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Quantez (1957)
Directed by Harry Keller
Starring Fred MacMurray, Dorothy Malone, James Barton, Sydney Chaplin, John Gavin, John Larch, Michael Ansara

Just finished recording a commentary for Harry Keller’s Quantez (1957), a film I appreciate more every time I see it. It feels awkward to plug these things when I work on ’em, but this one is something special. The movie is ripe for rediscovery — and I think it’s the best commentary I’ve done.

It’s also a picture with superb art direction and cinematography, so high-definition will be a big plus.

Horizons West (1952)
Directed by Budd Boetticher
Starring Robert Ryan, Julia Adams, Rock Hudson, John McIntire, Raymond Burr, James Arness, Dennis Weaver

Horizons West (1952) has the great cast of contract players — Adams, Hudson, McIntire, Dennis Weaver — and gorgeous Technicolor we expect from Universal International Westerns of the early 50s. It’s a post-Civi War story of Ryan’s ambitions getting the best of him. Budd Boetticher keeps it short on running time and long on action. 

The color will make this one really pop on Blu-Ray. I’ll be recording a commentary for it next week. Both pictures are expected in May from Kino Lorber. 

There haven’t been many 50s Westerns riding up on DVD or Blu-Ray lately. These will help make up for it.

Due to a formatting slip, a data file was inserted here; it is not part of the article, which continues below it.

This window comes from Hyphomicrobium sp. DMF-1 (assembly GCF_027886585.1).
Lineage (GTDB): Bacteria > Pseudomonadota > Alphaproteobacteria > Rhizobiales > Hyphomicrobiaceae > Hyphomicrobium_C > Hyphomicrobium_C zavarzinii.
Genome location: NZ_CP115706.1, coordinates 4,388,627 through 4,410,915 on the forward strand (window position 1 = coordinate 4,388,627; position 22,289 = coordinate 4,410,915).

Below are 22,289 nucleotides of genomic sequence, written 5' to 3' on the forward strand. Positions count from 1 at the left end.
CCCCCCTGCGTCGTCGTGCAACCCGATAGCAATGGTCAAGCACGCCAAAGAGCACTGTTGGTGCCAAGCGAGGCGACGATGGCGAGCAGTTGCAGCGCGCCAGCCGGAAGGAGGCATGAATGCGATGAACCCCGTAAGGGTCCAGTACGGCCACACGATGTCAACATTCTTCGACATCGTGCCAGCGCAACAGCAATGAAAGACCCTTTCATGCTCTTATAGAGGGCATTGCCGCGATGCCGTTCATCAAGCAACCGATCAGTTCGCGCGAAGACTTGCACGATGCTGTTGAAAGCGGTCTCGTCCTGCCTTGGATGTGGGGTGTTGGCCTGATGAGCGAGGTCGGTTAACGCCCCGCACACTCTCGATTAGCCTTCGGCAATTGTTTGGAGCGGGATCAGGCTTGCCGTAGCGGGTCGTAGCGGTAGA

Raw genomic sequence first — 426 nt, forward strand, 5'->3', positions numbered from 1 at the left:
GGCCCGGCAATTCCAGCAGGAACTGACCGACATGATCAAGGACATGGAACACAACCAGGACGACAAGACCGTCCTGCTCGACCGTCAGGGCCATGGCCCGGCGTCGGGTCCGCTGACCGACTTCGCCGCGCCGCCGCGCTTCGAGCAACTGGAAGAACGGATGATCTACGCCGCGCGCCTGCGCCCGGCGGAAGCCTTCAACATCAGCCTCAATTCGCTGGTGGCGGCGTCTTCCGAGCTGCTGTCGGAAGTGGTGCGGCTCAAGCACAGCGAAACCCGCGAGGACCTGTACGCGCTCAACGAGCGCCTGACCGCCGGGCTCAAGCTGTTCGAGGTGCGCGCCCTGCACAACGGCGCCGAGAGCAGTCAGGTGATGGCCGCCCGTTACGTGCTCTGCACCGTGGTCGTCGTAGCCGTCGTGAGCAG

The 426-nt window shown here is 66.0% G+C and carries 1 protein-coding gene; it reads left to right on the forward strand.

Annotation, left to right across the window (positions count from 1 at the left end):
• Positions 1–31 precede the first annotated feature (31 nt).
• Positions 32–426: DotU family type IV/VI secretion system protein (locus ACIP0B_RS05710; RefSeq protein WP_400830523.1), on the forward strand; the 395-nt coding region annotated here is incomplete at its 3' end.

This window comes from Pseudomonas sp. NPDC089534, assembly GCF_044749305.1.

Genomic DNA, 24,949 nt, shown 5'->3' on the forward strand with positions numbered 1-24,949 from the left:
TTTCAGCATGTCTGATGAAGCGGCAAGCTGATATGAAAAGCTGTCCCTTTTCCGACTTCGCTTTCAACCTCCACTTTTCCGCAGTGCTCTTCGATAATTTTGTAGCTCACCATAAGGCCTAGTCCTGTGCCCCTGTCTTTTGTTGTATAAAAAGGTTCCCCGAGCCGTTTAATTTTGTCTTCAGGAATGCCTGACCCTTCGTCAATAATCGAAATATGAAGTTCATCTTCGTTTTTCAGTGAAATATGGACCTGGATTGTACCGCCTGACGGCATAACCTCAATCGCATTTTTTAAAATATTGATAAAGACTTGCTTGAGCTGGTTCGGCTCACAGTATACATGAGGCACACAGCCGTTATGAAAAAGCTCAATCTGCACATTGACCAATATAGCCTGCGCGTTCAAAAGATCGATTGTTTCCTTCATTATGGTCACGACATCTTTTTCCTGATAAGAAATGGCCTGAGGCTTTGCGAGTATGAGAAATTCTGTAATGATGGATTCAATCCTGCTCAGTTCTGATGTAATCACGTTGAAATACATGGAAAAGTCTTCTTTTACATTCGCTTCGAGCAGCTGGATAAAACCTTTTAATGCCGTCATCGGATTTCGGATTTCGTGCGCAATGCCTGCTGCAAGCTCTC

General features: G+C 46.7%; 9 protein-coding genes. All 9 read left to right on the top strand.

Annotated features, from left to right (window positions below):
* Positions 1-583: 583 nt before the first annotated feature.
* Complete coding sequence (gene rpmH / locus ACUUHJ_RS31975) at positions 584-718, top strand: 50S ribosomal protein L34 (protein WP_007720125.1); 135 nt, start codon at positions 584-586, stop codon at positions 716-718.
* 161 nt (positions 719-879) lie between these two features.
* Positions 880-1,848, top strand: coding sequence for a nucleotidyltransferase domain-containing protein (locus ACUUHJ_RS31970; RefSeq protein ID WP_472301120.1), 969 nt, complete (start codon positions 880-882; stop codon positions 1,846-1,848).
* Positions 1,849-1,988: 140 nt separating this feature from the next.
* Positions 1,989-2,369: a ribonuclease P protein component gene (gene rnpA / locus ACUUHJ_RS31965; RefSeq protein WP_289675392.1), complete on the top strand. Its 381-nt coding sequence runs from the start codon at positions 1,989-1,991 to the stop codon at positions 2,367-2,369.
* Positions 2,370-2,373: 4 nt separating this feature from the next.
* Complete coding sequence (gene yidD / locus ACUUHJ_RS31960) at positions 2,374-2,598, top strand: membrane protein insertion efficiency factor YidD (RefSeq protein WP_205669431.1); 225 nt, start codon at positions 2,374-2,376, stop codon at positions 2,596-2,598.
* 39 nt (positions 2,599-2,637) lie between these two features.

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Kino Lorber’s second set of 50s Westerns on Blu-Ray serves up some good ones: The Redhead From Wyoming (1953), Pillars Of The Sky (1956) and Gun For A Corward (1957). It’s due April 6.

The Redhead From Wyoming (1953)
Directed by Lee Sholem
Starring Maureen O’Hara, Alex Nicol, William Bishop, Alexander Scourby, Robert Strauss, Gregg Palmer, Jack Kelly, Dennis Weaver, Stacy Harris

Maureen O’Hara runs a saloon and ends up in the middle of the usual cattlemen vs. settlers thing. It’s short, fast and beautifully shot by Winton C. Hoch.

Pillars Of The Sky (1956)
Directed by George Marshall
Starring Jeff Chandler, Dorothy Malone, Ward Bond, Keith Andes, Lee Marvin

Jeff Chandler is a calvary officer trying to keep his troops and Dorothy Malone from being scalped. Harold Lipstein shot it in CinemaScope on location in Oregon. Filmed right after The Searchers wrapped, it features a number of the same players (Ward Bond, Walter Coy, Olive Carey, Beulah Archuletta).

Gun For A Coward (1957)
Directed by Abner Biberman
Starring Fred MacMurray, Jeffrey Hunter, Janice Rule, Dean Stockwell, Bob Steele

This one weaves a family struggle into a cattle drive and rustlers story. It looks great in CinemaScope and MacMurray is terrific.

All three come with a trailer and commentary (I’m doing Pillars Of The Sky). And given Kino Lorber’s track record with their Universal movies, they’ll look terrific.

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Kino Lorber’s bringing a couple of underrated Anthony Quinn Westerns to Blu-Ray in early 2021 — Man From Del Rio (1956) and The Ride Back (1957). These two pictures illustrate all the riches that were turning up in theaters during the 50s. Major stars like Anthony Quinn were doing medium-budget Westerns like this, along with the stuff guys like George Montgomery and Guy Madison were doing.

Man From Del Rio (1956)
Directed by Harry Horner
Starring Anthony Quinn, Katy Jurado, Peter Whitney, Douglas Fowley, John Larch, Douglas Spencer, Guinn “Big Boy” Williams